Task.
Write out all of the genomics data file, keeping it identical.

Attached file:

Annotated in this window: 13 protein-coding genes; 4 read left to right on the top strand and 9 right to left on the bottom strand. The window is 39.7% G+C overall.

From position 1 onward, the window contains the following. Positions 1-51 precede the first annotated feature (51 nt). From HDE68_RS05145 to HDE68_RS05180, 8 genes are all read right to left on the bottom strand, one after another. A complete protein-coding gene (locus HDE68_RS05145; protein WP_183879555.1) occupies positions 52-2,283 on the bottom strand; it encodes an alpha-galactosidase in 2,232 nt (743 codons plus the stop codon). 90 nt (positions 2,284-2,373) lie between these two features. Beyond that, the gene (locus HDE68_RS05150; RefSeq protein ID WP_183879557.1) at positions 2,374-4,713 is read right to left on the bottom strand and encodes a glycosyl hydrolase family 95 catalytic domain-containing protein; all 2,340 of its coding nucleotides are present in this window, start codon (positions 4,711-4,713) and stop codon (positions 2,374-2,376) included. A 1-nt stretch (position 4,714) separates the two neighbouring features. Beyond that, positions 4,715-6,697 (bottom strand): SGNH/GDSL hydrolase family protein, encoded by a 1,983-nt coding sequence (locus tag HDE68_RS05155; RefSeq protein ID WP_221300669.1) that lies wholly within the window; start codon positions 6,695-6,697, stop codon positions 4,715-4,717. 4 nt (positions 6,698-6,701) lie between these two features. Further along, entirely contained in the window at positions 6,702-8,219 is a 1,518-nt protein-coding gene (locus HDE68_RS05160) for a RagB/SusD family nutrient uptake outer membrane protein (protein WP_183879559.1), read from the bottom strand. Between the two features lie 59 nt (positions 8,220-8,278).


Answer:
Annotated in this window: 13 protein-coding genes; 4 read left to right on the top strand and 9 right to left on the bottom strand. The window is 39.7% G+C overall.

From position 1 onward, the window contains the following. Positions 1-51 precede the first annotated feature (51 nt). From HDE68_RS05145 to HDE68_RS05180, 8 genes are all read right to left on the bottom strand, one after another. A complete protein-coding gene (locus HDE68_RS05145; protein WP_183879555.1) occupies positions 52-2,283 on the bottom strand; it encodes an alpha-galactosidase in 2,232 nt (743 codons plus the stop codon). 90 nt (positions 2,284-2,373) lie between these two features. Beyond that, the gene (locus HDE68_RS05150; RefSeq protein ID WP_183879557.1) at positions 2,374-4,713 is read right to left on the bottom strand and encodes a glycosyl hydrolase family 95 catalytic domain-containing protein; all 2,340 of its coding nucleotides are present in this window, start codon (positions 4,711-4,713) and stop codon (positions 2,374-2,376) included. A 1-nt stretch (position 4,714) separates the two neighbouring features. Beyond that, positions 4,715-6,697 (bottom strand): SGNH/GDSL hydrolase family protein, encoded by a 1,983-nt coding sequence (locus tag HDE68_RS05155; RefSeq protein ID WP_221300669.1) that lies wholly within the window; start codon positions 6,695-6,697, stop codon positions 4,715-4,717. 4 nt (positions 6,698-6,701) lie between these two features. Further along, entirely contained in the window at positions 6,702-8,219 is a 1,518-nt protein-coding gene (locus HDE68_RS05160) for a RagB/SusD family nutrient uptake outer membrane protein (protein WP_183879559.1), read from the bottom strand. Between the two features lie 59 nt (positions 8,220-8,278).